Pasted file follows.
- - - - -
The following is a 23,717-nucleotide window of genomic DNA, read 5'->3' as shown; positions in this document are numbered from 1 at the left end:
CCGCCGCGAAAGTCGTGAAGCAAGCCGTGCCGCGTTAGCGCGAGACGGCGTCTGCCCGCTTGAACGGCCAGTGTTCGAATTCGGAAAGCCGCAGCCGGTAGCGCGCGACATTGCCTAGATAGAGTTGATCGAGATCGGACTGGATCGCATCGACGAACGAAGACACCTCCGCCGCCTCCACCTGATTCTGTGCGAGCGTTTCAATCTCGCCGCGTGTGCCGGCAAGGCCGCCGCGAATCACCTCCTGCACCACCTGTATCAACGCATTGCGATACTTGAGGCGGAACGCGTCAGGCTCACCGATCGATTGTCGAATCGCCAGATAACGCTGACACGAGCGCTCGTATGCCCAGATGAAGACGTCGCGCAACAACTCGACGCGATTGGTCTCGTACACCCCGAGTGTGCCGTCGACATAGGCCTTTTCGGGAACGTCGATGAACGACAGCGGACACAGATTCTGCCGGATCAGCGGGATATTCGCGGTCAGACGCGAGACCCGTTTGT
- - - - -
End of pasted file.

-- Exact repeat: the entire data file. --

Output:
The following is a 23,717-nucleotide window of genomic DNA, read 5'->3' as shown; positions in this document are numbered from 1 at the left end:
CCGCCGCGAAAGTCGTGAAGCAAGCCGTGCCGCGTTAGCGCGAGACGGCGTCTGCCCGCTTGAACGGCCAGTGTTCGAATTCGGAAAGCCGCAGCCGGTAGCGCGCGACATTGCCTAGATAGAGTTGATCGAGATCGGACTGGATCGCATCGACGAACGAAGACACCTCCGCCGCCTCCACCTGATTCTGTGCGAGCGTTTCAATCTCGCCGCGTGTGCCGGCAAGGCCGCCGCGAATCACCTCCTGCACCACCTGTATCAACGCATTGCGATACTTGAGGCGGAACGCGTCAGGCTCACCGATCGATTGTCGAATCGCCAGATAACGCTGACACGAGCGCTCGTATGCCCAGATGAAGACGTCGCGCAACAACTCGACGCGATTGGTCTCGTACACCCCGAGTGTGCCGTCGACATAGGCCTTTTCGGGAACGTCGATGAACGACAGCGGACACAGATTCTGCCGGATCAGCGGGATATTCGCGGTCAGACGCGAGACCCGTTTGT